Back in my Commodore 64 days, a useful trick to gain access to the code of an interesting game or demo was to use a paperclip to force a cold reset. This restarted the machine, but left most of the memory intact, allowing you to nose around to your heart's content.
So with this in mind, I read with interest a recent paper by researchers at Princeton on the use of similar techniques to break into encrypted hard drives (http://citp.princeton.edu/memory/). The basic idea is quite simple: force the target machine to cold boot, bypassing the normal secure shutdown processes that unmount the disk and scrub the keys from memory. You can then dump the memory and hunt through it for the encryption keys and bypass all that tedious cryptanalysis or waiting for the heat death of the universe while you use a brute-force attack.
But the Princeton team added a couple of interesting twists. First, they proved that memory retains its contents for some time after the power has been removed. This retention time can be further extended by cooling the memory chips; using a can of air duster they managed ten minutes before it degraded beyond use, up to over an hour if the modules were cooled in liquid nitrogen.
This attack has been widely reported as the silver bullet to kill disk encryption, with The Register trumpeting it as "a gaping hole". A more reasoned analysis paints a less depressing picture. The most likely attack is the "cold boot" variant, where an attacker forces a target machine to reboot from their malicious code. This requires access to the machine while it is powered on (or very recently powered off) to ensure that the encryption keys are still resident in memory.
In contrast, the most common cause of lost laptops is theft when the laptop is shut down, for example in a car boot. This means that, unless your car boot is really, really cold, the keys will have disappeared from memory after a few minutes.
The same sort of access, where the keys are still in memory or have only just started to fade, is required for the "really cold" variant, along with a thermos of liquid nitrogen or can of freezer spray. The difference is you can then take the memory away and do your forensics in the comfort of your own home, lab or office.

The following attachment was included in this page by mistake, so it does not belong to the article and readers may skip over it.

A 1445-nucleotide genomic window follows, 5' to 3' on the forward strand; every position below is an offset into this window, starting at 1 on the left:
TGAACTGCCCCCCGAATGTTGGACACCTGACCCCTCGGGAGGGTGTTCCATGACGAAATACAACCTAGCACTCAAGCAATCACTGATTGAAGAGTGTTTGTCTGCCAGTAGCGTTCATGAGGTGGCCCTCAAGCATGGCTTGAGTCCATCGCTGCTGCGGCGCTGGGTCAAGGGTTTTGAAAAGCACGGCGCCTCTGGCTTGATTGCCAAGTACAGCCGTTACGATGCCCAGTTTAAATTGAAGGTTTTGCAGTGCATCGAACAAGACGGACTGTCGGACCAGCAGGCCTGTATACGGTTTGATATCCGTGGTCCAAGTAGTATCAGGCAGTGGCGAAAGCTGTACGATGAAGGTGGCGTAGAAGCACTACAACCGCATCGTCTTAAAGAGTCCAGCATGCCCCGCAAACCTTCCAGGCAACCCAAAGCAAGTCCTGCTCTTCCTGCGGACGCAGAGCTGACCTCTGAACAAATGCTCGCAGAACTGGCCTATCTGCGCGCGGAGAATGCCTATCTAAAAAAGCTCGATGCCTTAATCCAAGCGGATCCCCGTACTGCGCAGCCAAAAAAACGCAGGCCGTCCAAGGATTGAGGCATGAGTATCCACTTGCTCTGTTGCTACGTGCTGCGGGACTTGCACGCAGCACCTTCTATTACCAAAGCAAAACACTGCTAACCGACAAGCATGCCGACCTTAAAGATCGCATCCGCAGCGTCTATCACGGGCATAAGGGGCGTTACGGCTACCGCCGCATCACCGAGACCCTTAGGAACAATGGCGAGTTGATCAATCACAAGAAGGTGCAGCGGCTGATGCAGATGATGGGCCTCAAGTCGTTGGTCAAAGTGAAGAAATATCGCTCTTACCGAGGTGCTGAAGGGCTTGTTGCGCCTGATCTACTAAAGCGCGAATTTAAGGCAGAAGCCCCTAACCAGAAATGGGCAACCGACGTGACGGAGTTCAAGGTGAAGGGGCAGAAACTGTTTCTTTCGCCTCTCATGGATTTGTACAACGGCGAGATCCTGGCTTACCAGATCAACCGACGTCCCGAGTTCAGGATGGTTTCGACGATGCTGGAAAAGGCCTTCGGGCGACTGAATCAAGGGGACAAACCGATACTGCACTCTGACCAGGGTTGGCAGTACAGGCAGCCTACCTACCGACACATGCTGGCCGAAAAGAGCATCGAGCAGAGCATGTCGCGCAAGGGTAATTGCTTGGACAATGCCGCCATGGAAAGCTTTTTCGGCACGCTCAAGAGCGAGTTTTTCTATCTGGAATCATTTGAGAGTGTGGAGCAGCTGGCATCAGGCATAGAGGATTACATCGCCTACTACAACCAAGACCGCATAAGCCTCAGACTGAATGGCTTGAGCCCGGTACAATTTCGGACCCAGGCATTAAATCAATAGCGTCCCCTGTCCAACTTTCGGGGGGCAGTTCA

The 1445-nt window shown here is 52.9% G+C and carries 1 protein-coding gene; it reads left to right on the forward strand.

These limitations do not mean there's nothing to worry about, but good physical and procedural security (shutting down or "dekeying" the encryption before leaving the laptop unattended) will address the main threat. There's also the need to ensure your machine only boots from what you want it to. The paper describes the use of a malicious "boot from network" attack, which would work on a lot of default machine configurations. These vulnerabilities don't just open you up to the "cold key" attack, so should already be on your worry list.
To fix the problem requires specialised cryptographic hardware to hold and process the keys, protected from tampering and with its own battery-backed secure erasure mechanism. While such things exist for military and high-security banking applications, they won't be featuring as standard equipment in PCs any time soon; such paranoia doesn't come cheap.
The Trusted Platform Module (TPM) used in newer laptops may be able to help, but it isn't entirely clear from the voluminous documentation (http://tinyurl.com/yqm59deg). Indeed in its simplest mode, BitLocker's use of the TPM actually assists the attack. Even trusted hardware is not a foolproof solution. Attention to simple details such as wiping the keyboard buffer after passphrase entry are often overlooked.
This research has kick-started a whole range of "look what I found in memory" attacks. Most of these issues are down to poor programming practice, so highlighting and, hopefully, fixing them is the way to move forward.
The difficulty of using general-purpose hardware for high-security encryption is well known, as the history of attacks against DVD and software copy protection have shown. This recent research demonstrates once again that, when the attacker has the equipment in their hands, the task is even harder.
Nick Barron is a security consultant. He can be contacted at email@example.com.